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From: Bruno Lalande (bruno.lalande_at_[hidden])
Date: 2008-05-10 08:49:19

>> I know the principle of avoiding blob traits, as exposed in
>> Abrahams and Gurtovoy's book. But I think it doesn't apply
>> here just because the traits in question is *way* short. A
>> type, a value, an accessor.
>> And most algorithms need all of them. Does it really make
>> sense to scatter them into several metafunctions??
> Well, I wrote / suggested that because I have in mind a very generic set
> of concepts associated with points that would be compatible with
> libraries like CGAL.
> I am worried that the traits will explode becuase there are so many uses
> for a point class that have subtly different requirements. The number of
> associated types etc. in the CGAL Kernel seems to indicate that in a
> sturdy geometry library that might be the case.
> eg, it looks a little bit like a point concept will require a 'space'
> concept that will end up involving tons of associated types for
> compatible geometric primatives (as in the CGAL Kernel).

OK I agree with you that if the number of traits needed happens to
grow up, scattering them will be much better than having a blob traits
class. I don't know much about the CGAL kernel in its whole, I will
take a closer look.

>> I agree with Luke on this point, I'm afraid about nightmares
>> that overloading ambiguities could bring to the user.
>> However, I will consider doing a few tests to see the actual
>> consequences of what you propose.
> I am not talking about requiring user code to depend on ADL, I mean make
> a special 'adapted' namespace like fusion does. I foresee less problems
> with
> ::point::adapted::at_c<0>(point);
> than I do with
> point_traits<MyPoint>::template at_c<0>(point)
> This involves 2 parts:
> 1. _if_ the traits get to be huge, it is possible to split namespaces
> accross header files.
> 2. The annoying 'template' keyword can be a source of problems, since it
> has been my experience that some compilers require it and others dont. I
> am also concerned about the 'typename' keyword (for the same reason).
> Some traits will also probably apply to multiple concepts, and since you
> can't partially implement a traits class, you will have to mix them by
> inheritance (I think) if you want to share some traits. Then you end up
> with an issue about dependant names inherited from template base classes
> that happens on g++ and not microsoft compilers.

This is what I wanted to do to get rid of the template keyword and
take advantage of the template parameter deduction on the point type.
I wanted to merely implement it by forwarding things to the
point_traits written by the user, but maybe this approach will be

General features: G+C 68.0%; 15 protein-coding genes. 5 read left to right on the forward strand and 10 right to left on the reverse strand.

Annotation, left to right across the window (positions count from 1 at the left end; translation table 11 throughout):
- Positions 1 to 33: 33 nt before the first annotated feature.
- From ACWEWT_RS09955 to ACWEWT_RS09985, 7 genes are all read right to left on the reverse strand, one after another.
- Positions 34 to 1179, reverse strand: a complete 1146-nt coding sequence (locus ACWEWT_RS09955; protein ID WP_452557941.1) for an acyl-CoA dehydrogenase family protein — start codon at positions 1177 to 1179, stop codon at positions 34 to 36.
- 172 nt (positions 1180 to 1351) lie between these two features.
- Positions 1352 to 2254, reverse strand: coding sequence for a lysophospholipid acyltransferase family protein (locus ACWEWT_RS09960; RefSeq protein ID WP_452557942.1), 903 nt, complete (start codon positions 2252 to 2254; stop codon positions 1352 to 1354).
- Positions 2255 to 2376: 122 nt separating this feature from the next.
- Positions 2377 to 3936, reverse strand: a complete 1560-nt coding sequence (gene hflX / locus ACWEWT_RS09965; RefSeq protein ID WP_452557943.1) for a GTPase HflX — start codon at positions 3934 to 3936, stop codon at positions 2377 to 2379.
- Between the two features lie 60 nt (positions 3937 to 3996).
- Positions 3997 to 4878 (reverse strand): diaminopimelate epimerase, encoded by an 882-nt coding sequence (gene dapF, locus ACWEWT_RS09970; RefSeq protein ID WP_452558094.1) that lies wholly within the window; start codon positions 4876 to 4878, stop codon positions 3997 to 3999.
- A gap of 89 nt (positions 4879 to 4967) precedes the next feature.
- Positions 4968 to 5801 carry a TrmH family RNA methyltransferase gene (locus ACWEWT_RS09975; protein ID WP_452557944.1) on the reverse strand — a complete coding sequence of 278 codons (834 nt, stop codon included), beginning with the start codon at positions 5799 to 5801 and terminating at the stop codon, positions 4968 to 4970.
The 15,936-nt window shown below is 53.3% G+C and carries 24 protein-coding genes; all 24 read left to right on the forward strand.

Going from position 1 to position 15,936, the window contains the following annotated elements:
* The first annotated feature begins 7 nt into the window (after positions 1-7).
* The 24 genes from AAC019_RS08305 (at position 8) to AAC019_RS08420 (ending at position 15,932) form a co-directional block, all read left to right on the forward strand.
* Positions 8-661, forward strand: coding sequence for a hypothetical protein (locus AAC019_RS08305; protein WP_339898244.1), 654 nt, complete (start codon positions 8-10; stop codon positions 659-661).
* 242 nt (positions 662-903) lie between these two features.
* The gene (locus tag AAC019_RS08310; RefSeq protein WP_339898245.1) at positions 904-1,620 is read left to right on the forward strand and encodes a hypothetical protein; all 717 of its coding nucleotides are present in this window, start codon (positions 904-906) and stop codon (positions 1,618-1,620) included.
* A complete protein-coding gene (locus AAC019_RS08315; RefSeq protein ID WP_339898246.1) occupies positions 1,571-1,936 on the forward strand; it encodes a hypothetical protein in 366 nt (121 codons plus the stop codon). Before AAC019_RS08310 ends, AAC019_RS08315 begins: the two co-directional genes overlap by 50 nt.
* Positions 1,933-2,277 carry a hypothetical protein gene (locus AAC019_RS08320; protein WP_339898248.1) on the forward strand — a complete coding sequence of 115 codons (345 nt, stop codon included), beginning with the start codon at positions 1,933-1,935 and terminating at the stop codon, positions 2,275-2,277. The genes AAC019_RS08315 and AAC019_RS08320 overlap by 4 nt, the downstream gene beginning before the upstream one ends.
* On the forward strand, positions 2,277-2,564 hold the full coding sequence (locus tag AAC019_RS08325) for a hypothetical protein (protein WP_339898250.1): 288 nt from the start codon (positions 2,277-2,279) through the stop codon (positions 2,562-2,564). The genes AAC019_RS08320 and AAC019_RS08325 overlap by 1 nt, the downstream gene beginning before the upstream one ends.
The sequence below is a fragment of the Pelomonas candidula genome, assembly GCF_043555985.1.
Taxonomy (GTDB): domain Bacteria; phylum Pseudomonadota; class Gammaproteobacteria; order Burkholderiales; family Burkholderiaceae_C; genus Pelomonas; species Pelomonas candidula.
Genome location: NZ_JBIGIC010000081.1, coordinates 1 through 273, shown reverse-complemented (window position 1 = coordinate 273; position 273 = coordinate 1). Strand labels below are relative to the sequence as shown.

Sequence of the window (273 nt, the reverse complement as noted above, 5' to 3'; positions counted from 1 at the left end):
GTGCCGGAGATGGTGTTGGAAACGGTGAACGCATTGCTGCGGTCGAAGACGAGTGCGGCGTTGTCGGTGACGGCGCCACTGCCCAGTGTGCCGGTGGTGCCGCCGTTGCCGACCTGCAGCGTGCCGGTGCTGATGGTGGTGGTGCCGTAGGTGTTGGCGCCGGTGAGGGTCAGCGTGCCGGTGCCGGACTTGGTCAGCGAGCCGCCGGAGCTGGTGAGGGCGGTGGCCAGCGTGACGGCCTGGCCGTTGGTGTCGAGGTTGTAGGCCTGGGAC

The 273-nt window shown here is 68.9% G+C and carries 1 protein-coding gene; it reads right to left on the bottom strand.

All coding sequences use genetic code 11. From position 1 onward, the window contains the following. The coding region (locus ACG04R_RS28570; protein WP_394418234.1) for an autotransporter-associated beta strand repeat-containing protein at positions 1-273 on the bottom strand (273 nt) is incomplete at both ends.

problematic (not tried yet). If it is, your approach will be a better
option, indeed. This request had already been made in another thread
so it will be done anyway.

>> >>4. Make all requirements explicit in the concept class. This
>> >> way I can look at the concept code and see what they are.
>> Aren't the requirements explicit enough in the concept class
>> I've shown? If not, could you be more precise on what you'd
>> like to see more clearly specified?
>> Bruno
> I was worried because somebody was talking about using the traits class
> to add additional constraints. In your posted code, I dont see the
> actual definition of a traits class (I see a 'dimension_checker', and I
> see a point_traits template being used...)

Yep precisely because the concept literally says "there must exist a
specialization of point_traits with X such that this code is valid".
It's finally as much a "point traits concept" as a "point concept".
Maybe it would be better to have X being the specialized point_traits?
It would require an additional point_type typedef in the point traits
and would give something like:

template <class X> // X is a point_traits
struct PointTraits
  typedef typename X::coordinate_type ctype;
  enum { ccount = X::coordinate_count };

  template <int I, int Count>
  struct dimension_checker
      static void check()
          const typename PT::point_type* point;
          ctype coord = X::template get<I>(*point);
          typename PT::point_type* point2;
          X::template get<I>(*point2) = coord;

          dimension_checker<I+1, Count>::check();

  template <int Count>
  struct dimension_checker<Count, Count>
      static void check() {}

      dimension_checker<0, ccount>::check();

Then, requirements inside algorithms would be done this way:

template <class P>
   ((PointTraits<point_traits<P> >)),
function_requiring_a_point(const P& p)

It doesn't sound clearer to me though... If it's not what you were
expecting, could you propose another concept definition?


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